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Everything posted by 1969_Mach1

  1. It says in the description at Gateway Mustang that the stock mounting points for the upper control arm are removed and the kit works with only their suspension. Since the control arm drop you are considering is only 1", my thought is the Gateway Mustang kit will not work. When they were modifying 1969 Mustangs for the Boss 429, the shock towers were notched for needed clearance. But, they also modified (shortened) the upper control arms.
  2. That's a tough call. I'd say it's not going to get you much more than one coat. Before committing to using that paint, maybe try it on another small part first to get an idea of how well it covers. Maybe do a little research before spraying it. Eastwood has paints in spray cans that are advertised as correct in color and sheen. I'd also look at SEM and see if they have something suitable. Innovative Repair And Refinishing Products | SEM Products
  3. Maybe I'm wrong, but my thoughts are, unless you are going down to bare metal, I'd use something like mineral spirits instead of lacquer thinner for the initial clean to remove the large amounts of grease. Then thorough cleaning with a strong soap and hot water. The lacquer thinner will soften whatever paint or primer remains. After completely dry use a Grease and Wax remover. After all that, sanding or scuffing, address any surface rust, then clean clean again with grease and wax remover. Some will try acetone instead of grease and wax remover, but, that can also soften any existing paint. Duplicolor spray cans have a nice spray pattern for a can. But, you will need a lot of cans. Each coat is extremely light and doesn't cover very well. I use to use Duplicolor because it's available everywhere. Now Duplicolor is my very last option for spray can paints. If you are going the single stage spray can route, which is fine, I'd first look to see what SEM offers.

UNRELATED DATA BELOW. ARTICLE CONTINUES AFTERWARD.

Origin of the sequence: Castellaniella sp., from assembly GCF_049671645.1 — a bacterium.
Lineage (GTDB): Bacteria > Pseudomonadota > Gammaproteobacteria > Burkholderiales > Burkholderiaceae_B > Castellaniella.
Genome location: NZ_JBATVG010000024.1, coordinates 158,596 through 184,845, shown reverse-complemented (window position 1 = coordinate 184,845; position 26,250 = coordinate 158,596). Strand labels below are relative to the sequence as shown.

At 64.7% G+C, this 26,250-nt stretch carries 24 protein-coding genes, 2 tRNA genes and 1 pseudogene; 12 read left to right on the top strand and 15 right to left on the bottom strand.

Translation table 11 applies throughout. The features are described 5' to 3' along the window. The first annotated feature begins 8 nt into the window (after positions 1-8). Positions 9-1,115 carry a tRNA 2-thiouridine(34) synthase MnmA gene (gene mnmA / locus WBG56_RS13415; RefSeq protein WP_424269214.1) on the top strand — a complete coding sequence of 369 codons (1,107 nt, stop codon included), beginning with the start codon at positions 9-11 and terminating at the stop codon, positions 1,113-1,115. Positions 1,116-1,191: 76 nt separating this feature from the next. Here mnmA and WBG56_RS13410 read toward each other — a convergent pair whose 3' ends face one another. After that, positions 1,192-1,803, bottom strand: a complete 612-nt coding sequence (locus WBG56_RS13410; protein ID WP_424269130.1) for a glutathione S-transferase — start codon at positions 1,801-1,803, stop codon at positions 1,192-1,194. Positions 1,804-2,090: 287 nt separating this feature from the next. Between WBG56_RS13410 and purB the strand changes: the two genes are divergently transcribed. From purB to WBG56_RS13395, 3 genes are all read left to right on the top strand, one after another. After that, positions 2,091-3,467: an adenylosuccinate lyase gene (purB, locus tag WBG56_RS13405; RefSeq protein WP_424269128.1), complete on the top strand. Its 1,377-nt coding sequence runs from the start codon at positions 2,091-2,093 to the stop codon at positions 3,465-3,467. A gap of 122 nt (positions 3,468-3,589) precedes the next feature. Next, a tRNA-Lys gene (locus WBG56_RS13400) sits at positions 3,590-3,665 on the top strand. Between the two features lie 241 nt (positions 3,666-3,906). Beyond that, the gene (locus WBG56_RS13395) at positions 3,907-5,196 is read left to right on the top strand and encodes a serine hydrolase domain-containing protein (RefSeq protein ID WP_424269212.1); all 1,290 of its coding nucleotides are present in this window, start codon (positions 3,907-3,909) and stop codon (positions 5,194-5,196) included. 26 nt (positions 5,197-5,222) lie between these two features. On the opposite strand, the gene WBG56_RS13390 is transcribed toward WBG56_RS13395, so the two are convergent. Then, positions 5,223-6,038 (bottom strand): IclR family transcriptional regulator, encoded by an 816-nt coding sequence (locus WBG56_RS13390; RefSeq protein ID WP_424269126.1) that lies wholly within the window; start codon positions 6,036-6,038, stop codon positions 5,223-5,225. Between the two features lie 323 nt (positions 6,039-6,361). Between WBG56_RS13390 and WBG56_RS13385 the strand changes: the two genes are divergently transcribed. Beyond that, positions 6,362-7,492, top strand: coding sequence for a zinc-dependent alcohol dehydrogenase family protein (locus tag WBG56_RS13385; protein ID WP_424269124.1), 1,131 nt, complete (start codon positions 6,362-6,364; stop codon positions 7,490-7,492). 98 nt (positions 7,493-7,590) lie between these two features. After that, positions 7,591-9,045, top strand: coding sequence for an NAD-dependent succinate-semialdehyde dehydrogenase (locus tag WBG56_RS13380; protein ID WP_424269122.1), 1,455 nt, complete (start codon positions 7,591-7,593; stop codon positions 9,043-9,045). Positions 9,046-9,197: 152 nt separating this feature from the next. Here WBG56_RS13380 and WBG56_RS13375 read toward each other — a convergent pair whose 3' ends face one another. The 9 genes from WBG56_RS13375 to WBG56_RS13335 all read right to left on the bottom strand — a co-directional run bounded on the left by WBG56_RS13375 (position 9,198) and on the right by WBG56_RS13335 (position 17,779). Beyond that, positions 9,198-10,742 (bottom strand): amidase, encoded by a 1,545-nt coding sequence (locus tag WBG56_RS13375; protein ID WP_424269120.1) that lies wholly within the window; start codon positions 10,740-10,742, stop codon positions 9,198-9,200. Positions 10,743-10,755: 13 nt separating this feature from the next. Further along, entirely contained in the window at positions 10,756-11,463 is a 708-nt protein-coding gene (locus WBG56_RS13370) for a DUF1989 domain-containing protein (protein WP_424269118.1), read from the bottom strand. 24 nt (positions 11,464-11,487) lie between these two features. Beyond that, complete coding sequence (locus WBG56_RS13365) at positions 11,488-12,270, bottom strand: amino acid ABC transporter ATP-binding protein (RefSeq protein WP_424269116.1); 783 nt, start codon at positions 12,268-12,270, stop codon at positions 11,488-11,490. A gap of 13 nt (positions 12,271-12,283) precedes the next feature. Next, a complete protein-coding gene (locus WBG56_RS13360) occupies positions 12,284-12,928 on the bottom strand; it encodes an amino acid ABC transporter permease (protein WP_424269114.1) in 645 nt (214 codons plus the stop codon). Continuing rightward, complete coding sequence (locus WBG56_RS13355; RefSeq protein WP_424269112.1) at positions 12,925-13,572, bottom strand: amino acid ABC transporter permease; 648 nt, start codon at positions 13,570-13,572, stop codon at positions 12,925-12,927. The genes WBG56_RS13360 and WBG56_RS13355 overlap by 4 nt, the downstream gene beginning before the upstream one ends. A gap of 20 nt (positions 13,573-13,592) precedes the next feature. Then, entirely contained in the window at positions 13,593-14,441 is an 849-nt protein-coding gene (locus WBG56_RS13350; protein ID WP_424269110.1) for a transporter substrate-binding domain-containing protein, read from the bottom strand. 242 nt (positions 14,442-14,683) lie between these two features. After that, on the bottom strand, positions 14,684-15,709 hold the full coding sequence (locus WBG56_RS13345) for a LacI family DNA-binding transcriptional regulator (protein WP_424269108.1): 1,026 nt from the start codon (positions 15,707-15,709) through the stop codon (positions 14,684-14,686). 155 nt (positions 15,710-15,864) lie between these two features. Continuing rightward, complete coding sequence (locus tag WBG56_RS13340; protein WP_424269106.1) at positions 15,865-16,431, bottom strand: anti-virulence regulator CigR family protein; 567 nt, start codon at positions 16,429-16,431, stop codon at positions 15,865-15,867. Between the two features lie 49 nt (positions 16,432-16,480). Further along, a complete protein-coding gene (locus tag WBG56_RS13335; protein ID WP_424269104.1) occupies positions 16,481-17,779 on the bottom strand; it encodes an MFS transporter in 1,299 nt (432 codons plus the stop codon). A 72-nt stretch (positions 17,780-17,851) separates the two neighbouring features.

4. That shouldn't be a problem. When I rebuilt mine I ended needing new gears, etc. like you went through. At times on the bench it looked like a brass blocker ring might stick to a gear. But, it works fine. When doing your final checks on the bench all I can add is make certain everything is well lubricated with a GL4 rated gear oil (not GL5 or GL4 and GL5 rated). I also used a trans assembly lube for assembly as it has a low melting point and mixes with the oil. Greases for assembly will never melt and mix in. So with greases any metal shavings from a fresh rebuilt (which will happen) will stick to the grease and won't drain out with the oil. Be certain to change the oil frequently to get any metal particles out. They say 500 miles, I've changed mine twice in about 100 miles. So far okay. Initially I had a trans shop rebuild mine, they used grease for assembly and didn't inform me to change the oil soon after use. After a few hundred miles metal particles from the rebuild ruined the rear bearing and the inside of the case was completely coated with grease and embedded metal particles.
  5. Number of tube rows and cooling capacity is debatable. You'll notice the higher end aluminum radiators typically have two rows of 1" or 1-1/4" wide tubes. The lower cost radiators typically have 3 or more rows of smaller width tubes. US Radiator has some information on different core types. Cores | US Radiator
  6. Yeah, in today's market I'd go with something less expensive. Like I mentioned, when I needed one, Griffin was the only mfg. offering a direct fit aluminum radiator. Plus, the cost was much less back then.